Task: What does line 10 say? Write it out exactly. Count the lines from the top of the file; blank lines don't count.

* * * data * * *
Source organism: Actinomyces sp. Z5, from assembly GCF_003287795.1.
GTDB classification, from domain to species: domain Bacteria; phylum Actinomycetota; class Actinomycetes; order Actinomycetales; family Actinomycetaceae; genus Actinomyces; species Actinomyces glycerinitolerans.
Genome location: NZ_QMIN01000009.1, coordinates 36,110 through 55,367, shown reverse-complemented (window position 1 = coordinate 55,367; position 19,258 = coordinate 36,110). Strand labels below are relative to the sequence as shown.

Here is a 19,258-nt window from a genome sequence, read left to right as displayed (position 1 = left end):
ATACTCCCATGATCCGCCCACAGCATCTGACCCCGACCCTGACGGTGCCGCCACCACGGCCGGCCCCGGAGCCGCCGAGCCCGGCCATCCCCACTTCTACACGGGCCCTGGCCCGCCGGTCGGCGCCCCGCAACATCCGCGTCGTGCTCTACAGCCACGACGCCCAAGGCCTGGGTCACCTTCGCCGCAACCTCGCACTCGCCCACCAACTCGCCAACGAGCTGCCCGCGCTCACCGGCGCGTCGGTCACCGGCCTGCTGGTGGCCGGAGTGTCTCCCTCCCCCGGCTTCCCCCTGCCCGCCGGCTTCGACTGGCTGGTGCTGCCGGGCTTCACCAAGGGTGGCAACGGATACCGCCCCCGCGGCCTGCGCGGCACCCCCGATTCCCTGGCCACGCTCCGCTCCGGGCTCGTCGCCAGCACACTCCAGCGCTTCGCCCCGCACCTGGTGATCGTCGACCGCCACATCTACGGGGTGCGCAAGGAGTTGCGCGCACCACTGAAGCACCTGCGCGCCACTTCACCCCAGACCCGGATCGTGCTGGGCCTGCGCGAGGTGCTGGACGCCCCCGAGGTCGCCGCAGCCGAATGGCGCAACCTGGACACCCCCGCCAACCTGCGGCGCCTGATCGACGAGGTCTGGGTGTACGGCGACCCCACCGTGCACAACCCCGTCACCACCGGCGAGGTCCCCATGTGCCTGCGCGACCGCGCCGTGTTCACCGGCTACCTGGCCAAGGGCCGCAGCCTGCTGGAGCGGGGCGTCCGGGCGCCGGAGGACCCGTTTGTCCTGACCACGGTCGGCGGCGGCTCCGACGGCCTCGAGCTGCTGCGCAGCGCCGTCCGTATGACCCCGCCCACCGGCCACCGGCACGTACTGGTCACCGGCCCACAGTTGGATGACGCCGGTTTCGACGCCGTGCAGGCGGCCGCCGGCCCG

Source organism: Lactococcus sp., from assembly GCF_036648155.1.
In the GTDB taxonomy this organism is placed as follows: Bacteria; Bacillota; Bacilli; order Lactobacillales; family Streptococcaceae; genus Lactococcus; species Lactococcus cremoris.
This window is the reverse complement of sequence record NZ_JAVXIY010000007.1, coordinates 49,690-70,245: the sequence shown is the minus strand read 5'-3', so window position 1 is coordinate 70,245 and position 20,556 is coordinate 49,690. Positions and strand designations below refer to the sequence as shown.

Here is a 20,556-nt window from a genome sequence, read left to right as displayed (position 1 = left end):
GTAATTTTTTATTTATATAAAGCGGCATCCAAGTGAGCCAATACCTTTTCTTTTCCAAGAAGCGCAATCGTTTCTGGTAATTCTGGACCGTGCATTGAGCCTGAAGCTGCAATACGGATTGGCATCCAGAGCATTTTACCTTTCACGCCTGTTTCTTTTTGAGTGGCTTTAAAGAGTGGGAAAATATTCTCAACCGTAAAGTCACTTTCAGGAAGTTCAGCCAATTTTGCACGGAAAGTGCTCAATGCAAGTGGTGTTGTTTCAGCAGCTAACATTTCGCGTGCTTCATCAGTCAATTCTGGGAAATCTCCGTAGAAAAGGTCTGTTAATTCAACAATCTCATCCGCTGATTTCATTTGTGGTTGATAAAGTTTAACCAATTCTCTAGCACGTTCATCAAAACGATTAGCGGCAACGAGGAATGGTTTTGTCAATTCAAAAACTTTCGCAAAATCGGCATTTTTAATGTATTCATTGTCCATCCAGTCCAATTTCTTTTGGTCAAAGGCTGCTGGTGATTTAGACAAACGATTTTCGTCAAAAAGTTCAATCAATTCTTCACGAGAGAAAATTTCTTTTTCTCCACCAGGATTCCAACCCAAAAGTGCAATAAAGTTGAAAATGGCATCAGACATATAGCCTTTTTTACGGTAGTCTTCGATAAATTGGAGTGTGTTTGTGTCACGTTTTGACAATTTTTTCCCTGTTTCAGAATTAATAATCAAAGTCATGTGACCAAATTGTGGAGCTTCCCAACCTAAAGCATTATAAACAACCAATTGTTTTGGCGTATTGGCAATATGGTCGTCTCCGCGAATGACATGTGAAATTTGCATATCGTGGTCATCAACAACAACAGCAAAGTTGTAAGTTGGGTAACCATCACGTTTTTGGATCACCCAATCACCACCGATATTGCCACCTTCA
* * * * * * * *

GTAATTTTTTATTTATATAAAGCGGCATCCAAGTGAGCCAATACCTTTTCTTTTCCAAGAAGCGCAATCGTTTCTGGTAATTCTGGACCGTGCATTGAGCCTGAAGCTGCAATACGGATTGGCATCCAGAGCATTTTACCTTTCACGCCTGTTTCTTTTTGAGTGGCTTTAAAGAGTGGGAAAATATTCTCAACCGTAAAGTCACTTTCAGGAAGTTCAGCCAATTTTGCACGGAAAGTGCTCAATGCAAGTGGTGTTGTTTCAGCAGCTAACATTTCGCGTGCTTCATCAGTCAATTCTGGGAAATCTCCGTAGAAAAGGTCTGTTAATTCAACAATCTCATCCGCTGATTTCATTTGTGGTTGATAAAGTTTAACCAATTCTCTAGCACGTTCATCAAAACGATTAGCGGCAACGAGGAATGGTTTTGTCAATTCAAAAACTTTCGCAAAATCGGCATTTTTAATGTATTCATTGTCCATCCAGTCCAATTTCTTTTGGTCAAAGGCTGCTGGTGATTTAGACAAACGATTTTCGTCAAAAAGTTCAATCAATTCTTCACGAGAGAAAATTTCTTTTTCTCCACCAGGATTCCAACCCAAAAGTGCAATAAAGTTGAAAATGGCATCAGACATATAGCCTTTTTTACGGTAGTCTTCGATAAATTGGAGTGTGTTTGTGTCACGTTTTGACAATTTTTTCCCTGTTTCAGAATTAATAATCAAAGTCATGTGACCAAATTGTGGAGCTTCCCAACCTAAAGCATTATAAACAACCAATTGTTTTGGCGTATTGGCAATATGGTCGTCTCCGCGAATGACATGTGAAATTTGCATATCGTGGTCATCAACAACAACAGCAAAGTTGTAAGTTGGGTAACCATCACGTTTTTGGATCACCCAATCACCACCGATATTGCCACCTTCA